If you’re trying to get a college athletic scholarship, then you’re likely hoping to receive multiple offers from coaches. Depending on your sport, you could receive your offer in a few different ways. Receiving a scholarship offer makes all your hard work during high school worth it, and it’s even better if you get more than one.
It’s essential to understand what you can expect in an offer and how to identify if it’s fair or not. If you get a few offers, you can then make an educated choice about which one is best. Before you accept any scholarship offer, take some time to think about some of the factors in this article.
Types of scholarship offers
There are a few different types of offers you can expect to receive from college coaches. If you’re a gymnast, you can check out asmscholarships.com to ensure you’ve done everything you can to have the best chance of getting an offer in the first place. Once you have your offer, determine which of the following it is:
- Full scholarship
A full scholarship is what every athlete strives for. It fully covers tuition, room and board, and textbook and material fees. The scholarship should cover all of the costs involved in attending the school.
- Partial scholarship
Partial scholarships can vary dramatically, but in general, they will only cover part of school expenses. It will depend on the sport and how much money they have to spread out between their athletes. Most athletes will only get a partial scholarship, and the average amount is about $18,000 per student-athlete.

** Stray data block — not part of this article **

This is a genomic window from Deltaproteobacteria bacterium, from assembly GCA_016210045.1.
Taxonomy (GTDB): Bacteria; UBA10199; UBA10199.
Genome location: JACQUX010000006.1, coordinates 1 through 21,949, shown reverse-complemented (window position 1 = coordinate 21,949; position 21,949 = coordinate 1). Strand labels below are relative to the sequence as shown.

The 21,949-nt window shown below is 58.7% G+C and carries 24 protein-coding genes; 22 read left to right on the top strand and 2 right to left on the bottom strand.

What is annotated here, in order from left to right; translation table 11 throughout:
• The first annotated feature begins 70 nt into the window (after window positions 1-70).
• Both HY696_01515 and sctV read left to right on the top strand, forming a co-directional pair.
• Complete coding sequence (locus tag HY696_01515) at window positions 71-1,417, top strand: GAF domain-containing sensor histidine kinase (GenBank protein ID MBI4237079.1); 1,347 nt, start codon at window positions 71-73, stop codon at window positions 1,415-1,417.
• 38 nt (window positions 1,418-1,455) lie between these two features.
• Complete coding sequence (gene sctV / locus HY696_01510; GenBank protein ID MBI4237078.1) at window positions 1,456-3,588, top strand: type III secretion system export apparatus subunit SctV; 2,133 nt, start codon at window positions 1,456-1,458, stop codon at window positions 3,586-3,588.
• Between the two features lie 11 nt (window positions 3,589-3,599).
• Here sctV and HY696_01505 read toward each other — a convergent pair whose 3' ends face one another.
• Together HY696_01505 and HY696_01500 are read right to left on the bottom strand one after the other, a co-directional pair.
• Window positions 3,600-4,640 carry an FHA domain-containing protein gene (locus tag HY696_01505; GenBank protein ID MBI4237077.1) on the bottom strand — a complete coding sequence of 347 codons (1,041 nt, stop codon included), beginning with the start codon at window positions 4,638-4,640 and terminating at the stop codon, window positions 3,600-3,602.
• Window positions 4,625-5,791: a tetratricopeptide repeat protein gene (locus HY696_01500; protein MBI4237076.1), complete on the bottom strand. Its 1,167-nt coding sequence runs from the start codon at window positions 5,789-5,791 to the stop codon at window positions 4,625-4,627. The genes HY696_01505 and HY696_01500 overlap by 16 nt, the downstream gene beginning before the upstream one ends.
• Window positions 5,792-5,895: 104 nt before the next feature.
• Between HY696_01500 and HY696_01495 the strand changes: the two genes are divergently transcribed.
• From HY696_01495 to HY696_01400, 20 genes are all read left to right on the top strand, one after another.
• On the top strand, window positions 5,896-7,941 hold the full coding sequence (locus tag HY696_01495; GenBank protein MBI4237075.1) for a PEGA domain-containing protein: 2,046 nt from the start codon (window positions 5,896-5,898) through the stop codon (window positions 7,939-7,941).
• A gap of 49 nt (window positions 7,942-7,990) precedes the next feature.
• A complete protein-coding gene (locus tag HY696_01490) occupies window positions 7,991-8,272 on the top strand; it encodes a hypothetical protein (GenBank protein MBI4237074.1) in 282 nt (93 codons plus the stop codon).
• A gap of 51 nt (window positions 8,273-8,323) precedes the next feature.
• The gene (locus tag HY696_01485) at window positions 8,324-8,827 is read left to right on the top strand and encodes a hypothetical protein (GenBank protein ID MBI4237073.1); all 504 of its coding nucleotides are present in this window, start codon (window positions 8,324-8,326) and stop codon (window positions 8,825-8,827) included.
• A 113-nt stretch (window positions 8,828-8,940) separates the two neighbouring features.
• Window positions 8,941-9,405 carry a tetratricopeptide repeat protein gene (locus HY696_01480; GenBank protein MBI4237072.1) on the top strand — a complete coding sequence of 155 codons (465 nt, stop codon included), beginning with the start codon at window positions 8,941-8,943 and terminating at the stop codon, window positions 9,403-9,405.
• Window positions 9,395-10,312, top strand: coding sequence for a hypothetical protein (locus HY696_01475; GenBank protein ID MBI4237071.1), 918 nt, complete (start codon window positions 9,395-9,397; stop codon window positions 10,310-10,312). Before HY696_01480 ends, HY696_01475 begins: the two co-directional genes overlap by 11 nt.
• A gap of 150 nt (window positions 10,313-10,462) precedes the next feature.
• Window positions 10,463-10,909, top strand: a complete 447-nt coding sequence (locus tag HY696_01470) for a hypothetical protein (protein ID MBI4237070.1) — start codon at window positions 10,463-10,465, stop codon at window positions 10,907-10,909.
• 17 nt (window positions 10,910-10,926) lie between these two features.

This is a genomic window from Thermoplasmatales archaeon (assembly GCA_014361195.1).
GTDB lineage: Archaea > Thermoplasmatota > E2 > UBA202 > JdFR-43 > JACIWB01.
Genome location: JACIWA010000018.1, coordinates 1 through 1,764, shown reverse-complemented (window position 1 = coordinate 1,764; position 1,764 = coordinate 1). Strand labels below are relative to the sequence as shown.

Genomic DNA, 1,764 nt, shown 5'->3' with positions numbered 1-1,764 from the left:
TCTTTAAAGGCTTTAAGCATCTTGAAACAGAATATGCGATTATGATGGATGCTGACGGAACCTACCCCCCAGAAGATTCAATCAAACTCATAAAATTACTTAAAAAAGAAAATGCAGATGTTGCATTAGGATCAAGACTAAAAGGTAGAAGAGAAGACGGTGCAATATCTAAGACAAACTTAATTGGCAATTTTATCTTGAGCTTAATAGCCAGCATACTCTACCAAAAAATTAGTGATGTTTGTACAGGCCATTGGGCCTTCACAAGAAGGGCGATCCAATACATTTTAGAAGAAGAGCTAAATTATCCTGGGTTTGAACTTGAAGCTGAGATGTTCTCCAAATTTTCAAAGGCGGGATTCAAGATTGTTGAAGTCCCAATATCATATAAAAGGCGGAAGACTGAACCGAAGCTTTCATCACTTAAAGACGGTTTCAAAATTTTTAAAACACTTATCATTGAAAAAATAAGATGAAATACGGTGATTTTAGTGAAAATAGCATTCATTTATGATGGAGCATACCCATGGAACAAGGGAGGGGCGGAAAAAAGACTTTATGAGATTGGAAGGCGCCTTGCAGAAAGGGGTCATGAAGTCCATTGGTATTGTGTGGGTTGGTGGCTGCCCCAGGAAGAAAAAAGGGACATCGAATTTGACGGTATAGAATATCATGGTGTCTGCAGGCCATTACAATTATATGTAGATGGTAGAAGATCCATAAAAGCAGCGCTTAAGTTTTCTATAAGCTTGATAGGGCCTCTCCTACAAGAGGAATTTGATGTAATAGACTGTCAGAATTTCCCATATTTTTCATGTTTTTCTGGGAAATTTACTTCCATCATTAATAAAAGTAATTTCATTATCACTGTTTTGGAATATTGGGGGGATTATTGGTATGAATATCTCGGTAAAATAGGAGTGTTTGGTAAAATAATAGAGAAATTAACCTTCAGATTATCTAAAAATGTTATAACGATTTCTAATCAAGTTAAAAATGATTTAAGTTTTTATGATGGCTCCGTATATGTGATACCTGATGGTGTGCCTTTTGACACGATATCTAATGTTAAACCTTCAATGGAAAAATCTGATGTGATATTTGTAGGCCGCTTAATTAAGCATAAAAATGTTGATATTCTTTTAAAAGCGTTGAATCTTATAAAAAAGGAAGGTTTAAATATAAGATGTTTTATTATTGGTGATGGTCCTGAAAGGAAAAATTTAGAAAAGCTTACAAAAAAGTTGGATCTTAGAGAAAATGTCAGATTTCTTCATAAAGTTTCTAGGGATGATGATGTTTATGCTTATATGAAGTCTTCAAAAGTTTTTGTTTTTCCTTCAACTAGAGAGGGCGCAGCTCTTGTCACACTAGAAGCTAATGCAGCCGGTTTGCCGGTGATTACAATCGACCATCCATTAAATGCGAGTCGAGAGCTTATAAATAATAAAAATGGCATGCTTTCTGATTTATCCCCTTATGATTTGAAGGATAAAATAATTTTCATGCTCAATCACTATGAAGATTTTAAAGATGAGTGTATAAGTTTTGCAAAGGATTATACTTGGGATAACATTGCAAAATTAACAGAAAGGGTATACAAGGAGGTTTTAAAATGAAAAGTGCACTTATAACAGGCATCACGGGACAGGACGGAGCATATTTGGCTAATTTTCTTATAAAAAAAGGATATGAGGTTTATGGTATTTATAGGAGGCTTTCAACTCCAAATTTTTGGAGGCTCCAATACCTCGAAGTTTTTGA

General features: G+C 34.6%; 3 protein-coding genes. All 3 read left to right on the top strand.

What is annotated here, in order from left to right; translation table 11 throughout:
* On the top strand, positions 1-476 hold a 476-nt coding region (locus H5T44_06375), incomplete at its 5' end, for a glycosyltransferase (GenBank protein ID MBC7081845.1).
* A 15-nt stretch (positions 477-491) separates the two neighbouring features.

- Head count sports
Head count sports scholarships for Division 1 are those that can only be given in full for a whole year. That is, they cannot divide them up amongst multiple athletes. Athletes either get a full scholarship or nothing at all. The head count scholarship structure is only for specific sports, including women’s gymnastics, women’s volleyball, football, basketball, and women’s tennis.
- Equivalency sports
Equivalency sports are any that are not in “head count sports” and all sports in Division 2. In equivalency sports, the schools allocate a certain maximum amount of money to the coach, which they can divide up between athletes however they want. Each sport gets a different amount, and the coaches are in charge of how they want to split it up. They may even offer some athletes a full scholarship. It all depends on how much they want you on their team. If you’re trying to get a scholarship for an equivalency sport, then you can potentially negotiate the amount with the coach to try to get more.
Once the coach gives you one of the above offers, you have the choice of whether to accept or not. Any verbal commitments are non-binding, meaning both the coaches and athletes can still change their minds. Once in your senior year, you will receive a National Letter of Intent, which will state the exact amount of the scholarship and for what school. The scholarship is finalized once you sign the document, which is then legally binding.